Ahead of the Curve Part 1: How to Practice for the Unexpected in Pattern Classes with Carla Wennberg
In recent years, judges have been upping the ante at peak levels of competition by incorporating unique obstacles and maneuvers into pattern work. The horse showing community has been abuzz over unforeseen twists in all types of pattern classes. Remember the bushes and the old-school cross-overs in the Amateur Showmanship at the past two AQHA World Shows?
New challenges not only create an opportunity for growth and keep the competition fresh, but they also leave the door open for anyone to end up on top. That being said, when new challenges surprise us as exhibitors, we sometimes hit the panic button.
So how can exhibitors remain ready for anything?
Accomplished coach, Carla Wennberg, shares her advice on tackling any pattern with confidence. Among the many accolades of Carla’s career are 33 years as an AQHA judge and 13 years as a coach for the St. Andrews University Western Intercollegiate Horse Shows Association (IHSA) team, which competes in horsemanship and reining. During her time with St. Andrews University, Carla has coached the team to numerous successes, including back-to-back national championship titles in 2016 and 2017.
Establish Routine at Home
Any exhibitor has probably heard that to show well; you have to put in the work at home. Carla believes in establishing a practice routine that is so consistent, it makes correct riding second-nature. When it comes to handling difficult patterns, exhibitors need to react instantly to their horse’s feel to maintain a picture of partnership. Carla points out, “If you have to think about it, you’re too late.” Therefore, she establishes confidence in repetition.
Carla’s riders work patterns at every practice. After a warm-up, they run through them two to three times, break down maneuvers, review spots of strength and weakness, then put them together again. The team also practices balance-building exercises at every gait. Carla jokes that her team probably finds her approach boring at times, but repetition allows riders to develop their feel for guiding the horse.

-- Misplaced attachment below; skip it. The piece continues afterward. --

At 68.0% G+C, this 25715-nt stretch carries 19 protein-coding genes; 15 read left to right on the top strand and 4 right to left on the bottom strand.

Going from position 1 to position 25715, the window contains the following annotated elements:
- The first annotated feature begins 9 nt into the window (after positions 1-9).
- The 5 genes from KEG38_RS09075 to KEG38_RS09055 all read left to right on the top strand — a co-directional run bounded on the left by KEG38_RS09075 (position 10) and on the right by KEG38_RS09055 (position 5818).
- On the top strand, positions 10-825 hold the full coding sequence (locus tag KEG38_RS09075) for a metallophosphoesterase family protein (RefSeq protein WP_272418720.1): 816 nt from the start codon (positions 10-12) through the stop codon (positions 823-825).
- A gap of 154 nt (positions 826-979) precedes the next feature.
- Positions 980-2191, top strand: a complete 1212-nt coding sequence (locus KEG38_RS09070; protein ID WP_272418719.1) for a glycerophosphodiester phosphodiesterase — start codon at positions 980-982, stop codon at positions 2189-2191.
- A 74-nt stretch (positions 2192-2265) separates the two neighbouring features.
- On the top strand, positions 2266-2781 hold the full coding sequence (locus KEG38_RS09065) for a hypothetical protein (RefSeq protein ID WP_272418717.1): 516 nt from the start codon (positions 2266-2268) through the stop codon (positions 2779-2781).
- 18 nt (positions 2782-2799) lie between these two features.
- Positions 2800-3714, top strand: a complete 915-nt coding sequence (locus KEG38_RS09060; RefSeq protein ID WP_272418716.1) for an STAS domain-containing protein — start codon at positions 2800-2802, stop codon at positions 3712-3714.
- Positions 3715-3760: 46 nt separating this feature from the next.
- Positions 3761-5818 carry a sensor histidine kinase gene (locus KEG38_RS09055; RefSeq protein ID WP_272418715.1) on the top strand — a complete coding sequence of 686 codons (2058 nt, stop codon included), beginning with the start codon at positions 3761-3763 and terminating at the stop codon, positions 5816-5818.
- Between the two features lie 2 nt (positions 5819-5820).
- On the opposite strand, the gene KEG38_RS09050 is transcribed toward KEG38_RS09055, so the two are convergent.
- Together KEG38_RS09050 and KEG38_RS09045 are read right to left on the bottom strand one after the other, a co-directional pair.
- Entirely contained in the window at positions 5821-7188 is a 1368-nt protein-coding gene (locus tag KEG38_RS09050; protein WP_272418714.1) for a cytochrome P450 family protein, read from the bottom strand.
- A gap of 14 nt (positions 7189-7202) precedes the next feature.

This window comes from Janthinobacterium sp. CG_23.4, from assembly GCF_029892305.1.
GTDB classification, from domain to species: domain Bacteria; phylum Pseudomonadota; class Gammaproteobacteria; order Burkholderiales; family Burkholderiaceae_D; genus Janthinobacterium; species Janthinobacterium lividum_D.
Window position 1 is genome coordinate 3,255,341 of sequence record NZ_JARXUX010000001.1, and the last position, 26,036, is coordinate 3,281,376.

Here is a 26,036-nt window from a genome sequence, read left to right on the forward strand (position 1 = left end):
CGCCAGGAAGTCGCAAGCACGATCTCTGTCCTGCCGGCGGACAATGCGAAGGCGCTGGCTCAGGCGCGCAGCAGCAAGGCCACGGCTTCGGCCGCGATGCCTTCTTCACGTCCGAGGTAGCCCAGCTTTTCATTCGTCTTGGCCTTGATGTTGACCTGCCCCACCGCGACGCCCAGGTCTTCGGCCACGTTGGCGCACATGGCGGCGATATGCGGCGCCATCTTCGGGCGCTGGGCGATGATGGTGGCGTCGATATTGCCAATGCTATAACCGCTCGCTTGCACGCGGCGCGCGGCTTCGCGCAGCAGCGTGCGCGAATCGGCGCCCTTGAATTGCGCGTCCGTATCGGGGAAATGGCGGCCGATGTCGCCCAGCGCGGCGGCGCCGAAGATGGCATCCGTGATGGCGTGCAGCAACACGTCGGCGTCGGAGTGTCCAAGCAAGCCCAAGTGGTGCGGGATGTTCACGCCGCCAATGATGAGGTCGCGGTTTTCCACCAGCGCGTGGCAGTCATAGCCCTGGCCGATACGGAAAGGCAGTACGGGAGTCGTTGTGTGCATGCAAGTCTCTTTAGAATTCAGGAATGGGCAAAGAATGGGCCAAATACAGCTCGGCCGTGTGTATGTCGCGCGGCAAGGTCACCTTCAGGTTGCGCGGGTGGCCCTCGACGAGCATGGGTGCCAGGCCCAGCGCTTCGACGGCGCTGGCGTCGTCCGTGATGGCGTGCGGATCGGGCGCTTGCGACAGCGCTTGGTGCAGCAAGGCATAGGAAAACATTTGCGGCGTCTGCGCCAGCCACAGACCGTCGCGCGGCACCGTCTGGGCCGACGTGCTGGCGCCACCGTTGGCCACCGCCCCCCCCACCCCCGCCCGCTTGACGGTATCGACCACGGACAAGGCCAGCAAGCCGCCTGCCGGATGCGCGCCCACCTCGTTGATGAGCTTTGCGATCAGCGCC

Beyond building the physical skills for good horsemanship, a steady routine instills confidence that will carry riders through fierce competition. This principle applies to any pattern class. Whether that means perfecting your lope-overs, matching your trot strides to your horse’s, or nailing your set-ups every time, consistent, systematic practice establishes correct habits. Exhibitors who feel secure in their foundations can attack patterns with surety.
Another important facet of a successful program is rider fitness. Two times per week, Carla’s team runs and stretches together. They also stretch in the saddle and drop their stirrups often. One exercise that she likes to use is riding without stirrups and with toes pointed down.
Though, of course, she notes, this is never desirable in the show pen, it helps establish proper contact of the rider’s leg with the horse’s ribcage while requiring the rider to keep centered seat bones. This exercise forces the core to lift the rider’s upper body and open the shoulders by isolating the torso from the legs. It challenges a rider’s balance, which is of utmost importance in expertly guiding a horse in any event.